FG Unveils Adamawa, Nasarawa, Plateau for Pilot Scheme to Check Farmers, Herders’ Clashes

As parts of efforts to tackle the problems of farmers, herders’ clashes that have led to the death of hundreds of people and the destruction of property worth millions of naira, the federal government is set to launch a pilot programme of its National Livestock Transformation Plan (NLTP) in three states.

The scheme, according to the National Economic Council (NEC) sub-committee on National Livestock Transformation Plan (NLTP), will take off in Adamawa, Nasarawa and Plateau States.

The plan, aims at supporting the development of the livestock sector, was initially billed for implementation in seven pilot states of Adamawa, Benue, Kaduna, Plateau, Nasarawa, Taraba and Zamfara.

The states, meant to serve as pilot states, are said to have made land available for the project that will be funded by the federal government as soon as they submit their evaluation plan for the establishment of ranches or livestock centres.

At conception, the NLTP was approved to take off with a budget of N100 billion.
NLTP was conceptualised by NEC as an intervention programme to check frequent clashes between herdsmen and farmers.

Answering questions from journalists after a closed-door meeting with Vice President Yemi Osinbajo at the State House, Abuja, the Governor of Ebonyi State and Chairman of the sub-committee, Chief David Umahi, said the programme would address the farmer-herder conflicts.

He stated that the three states had grazing reserves and consultations had been made with the people of the states and their traditional rulers who had expressed their willingness to embrace the programme.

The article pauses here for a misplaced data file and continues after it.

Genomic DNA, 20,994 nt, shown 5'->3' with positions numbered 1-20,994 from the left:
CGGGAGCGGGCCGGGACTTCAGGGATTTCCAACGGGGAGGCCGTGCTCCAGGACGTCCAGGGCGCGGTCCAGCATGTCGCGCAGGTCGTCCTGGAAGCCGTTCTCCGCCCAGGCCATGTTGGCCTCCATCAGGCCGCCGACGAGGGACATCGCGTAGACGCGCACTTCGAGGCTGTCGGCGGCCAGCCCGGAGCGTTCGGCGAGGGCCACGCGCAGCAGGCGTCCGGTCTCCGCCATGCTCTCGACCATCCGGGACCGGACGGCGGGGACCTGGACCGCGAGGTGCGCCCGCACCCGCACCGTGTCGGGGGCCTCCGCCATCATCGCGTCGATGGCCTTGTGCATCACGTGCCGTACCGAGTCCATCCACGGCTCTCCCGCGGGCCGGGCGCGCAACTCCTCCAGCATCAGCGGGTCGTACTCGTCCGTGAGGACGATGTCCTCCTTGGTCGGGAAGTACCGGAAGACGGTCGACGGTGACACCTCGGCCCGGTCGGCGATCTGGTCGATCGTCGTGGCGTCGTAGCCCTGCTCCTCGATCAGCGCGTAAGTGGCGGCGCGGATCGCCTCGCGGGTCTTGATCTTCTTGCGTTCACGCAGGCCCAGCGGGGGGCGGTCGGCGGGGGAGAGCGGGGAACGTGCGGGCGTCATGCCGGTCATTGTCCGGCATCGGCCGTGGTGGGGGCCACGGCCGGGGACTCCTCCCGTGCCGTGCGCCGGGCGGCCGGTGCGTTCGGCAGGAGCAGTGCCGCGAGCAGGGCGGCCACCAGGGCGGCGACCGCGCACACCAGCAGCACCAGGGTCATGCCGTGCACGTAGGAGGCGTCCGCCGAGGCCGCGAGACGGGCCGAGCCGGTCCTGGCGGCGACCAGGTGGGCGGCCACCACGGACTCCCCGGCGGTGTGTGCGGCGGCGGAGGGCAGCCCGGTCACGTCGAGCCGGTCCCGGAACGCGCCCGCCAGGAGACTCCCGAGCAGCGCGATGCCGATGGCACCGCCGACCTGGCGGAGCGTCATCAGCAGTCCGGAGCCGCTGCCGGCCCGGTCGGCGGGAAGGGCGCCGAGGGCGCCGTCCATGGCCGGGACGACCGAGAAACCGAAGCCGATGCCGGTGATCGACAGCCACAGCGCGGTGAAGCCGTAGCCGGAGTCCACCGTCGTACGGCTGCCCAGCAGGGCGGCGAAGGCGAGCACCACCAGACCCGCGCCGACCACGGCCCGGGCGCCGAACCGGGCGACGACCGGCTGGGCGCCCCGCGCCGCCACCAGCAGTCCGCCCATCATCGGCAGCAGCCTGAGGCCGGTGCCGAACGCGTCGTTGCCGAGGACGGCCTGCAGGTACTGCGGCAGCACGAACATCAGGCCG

Umahi said yesterday’s meeting was in furtherance of the committee’s commitment towards the implementation of the NLTP.
“We have pencilled down three states that we have evaluated: Adamawa, Plateau and Nasarawa. So, we are going ahead to ask them to submit their programmes and costing for implementation.

“Three states that have grazing reserves and we have spoken to people in the grazing reserves, the traditional rulers, the district heads and the population within that location and they are willing to go with the programme: the NLTP,” he stated.

Umahi explained that the programme would run along with farming activities within the grazing reserves in affected states, with a line of demarcation drawn between farming and grazing activities.

He added that the principle remained the execution of the programme in accordance with the consent of the people.
The governor added that the programme would help in resolving protracted conflicts between farmers and herders.

According to him, if the idea of grazing reserves is re-introduced, particularly in the North, farmers-herders’ conflicts would subside and the move would conform to the modern way of cattle rearing.

“In this programme, you are going to have some farmers that are within the grazing reserves doing their farming and the herders also doing theirs. Of course, there is going to be a demarcation.

“The emphasis still remains that it is the willing states. Even if you have grazing reserves like some states in the North and the state is not willing to key into it, it is not compulsory.